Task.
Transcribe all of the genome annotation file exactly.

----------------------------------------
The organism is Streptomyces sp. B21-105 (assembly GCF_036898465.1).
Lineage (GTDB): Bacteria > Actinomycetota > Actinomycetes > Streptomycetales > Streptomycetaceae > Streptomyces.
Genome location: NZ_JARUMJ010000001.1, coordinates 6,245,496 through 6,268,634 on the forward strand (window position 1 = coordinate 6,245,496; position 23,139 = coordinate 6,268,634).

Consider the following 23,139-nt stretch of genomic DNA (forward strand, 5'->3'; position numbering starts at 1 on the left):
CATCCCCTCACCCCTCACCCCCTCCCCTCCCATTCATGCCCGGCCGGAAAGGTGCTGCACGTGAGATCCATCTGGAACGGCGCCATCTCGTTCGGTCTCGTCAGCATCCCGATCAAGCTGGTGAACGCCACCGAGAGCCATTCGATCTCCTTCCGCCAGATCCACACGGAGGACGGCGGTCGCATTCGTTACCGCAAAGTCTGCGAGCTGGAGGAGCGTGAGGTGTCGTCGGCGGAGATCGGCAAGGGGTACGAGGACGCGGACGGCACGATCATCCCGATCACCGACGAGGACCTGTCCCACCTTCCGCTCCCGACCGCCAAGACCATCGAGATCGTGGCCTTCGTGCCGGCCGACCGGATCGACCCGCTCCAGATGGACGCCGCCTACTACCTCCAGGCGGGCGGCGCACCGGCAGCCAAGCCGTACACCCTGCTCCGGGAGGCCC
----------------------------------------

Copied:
The organism is Streptomyces sp. B21-105 (assembly GCF_036898465.1).
Lineage (GTDB): Bacteria > Actinomycetota > Actinomycetes > Streptomycetales > Streptomycetaceae > Streptomyces.
Genome location: NZ_JARUMJ010000001.1, coordinates 6,245,496 through 6,268,634 on the forward strand (window position 1 = coordinate 6,245,496; position 23,139 = coordinate 6,268,634).

Consider the following 23,139-nt stretch of genomic DNA (forward strand, 5'->3'; position numbering starts at 1 on the left):
CATCCCCTCACCCCTCACCCCCTCCCCTCCCATTCATGCCCGGCCGGAAAGGTGCTGCACGTGAGATCCATCTGGAACGGCGCCATCTCGTTCGGTCTCGTCAGCATCCCGATCAAGCTGGTGAACGCCACCGAGAGCCATTCGATCTCCTTCCGCCAGATCCACACGGAGGACGGCGGTCGCATTCGTTACCGCAAAGTCTGCGAGCTGGAGGAGCGTGAGGTGTCGTCGGCGGAGATCGGCAAGGGGTACGAGGACGCGGACGGCACGATCATCCCGATCACCGACGAGGACCTGTCCCACCTTCCGCTCCCGACCGCCAAGACCATCGAGATCGTGGCCTTCGTGCCGGCCGACCGGATCGACCCGCTCCAGATGGACGCCGCCTACTACCTCCAGGCGGGCGGCGCACCGGCAGCCAAGCCGTACACCCTGCTCCGGGAGGCCC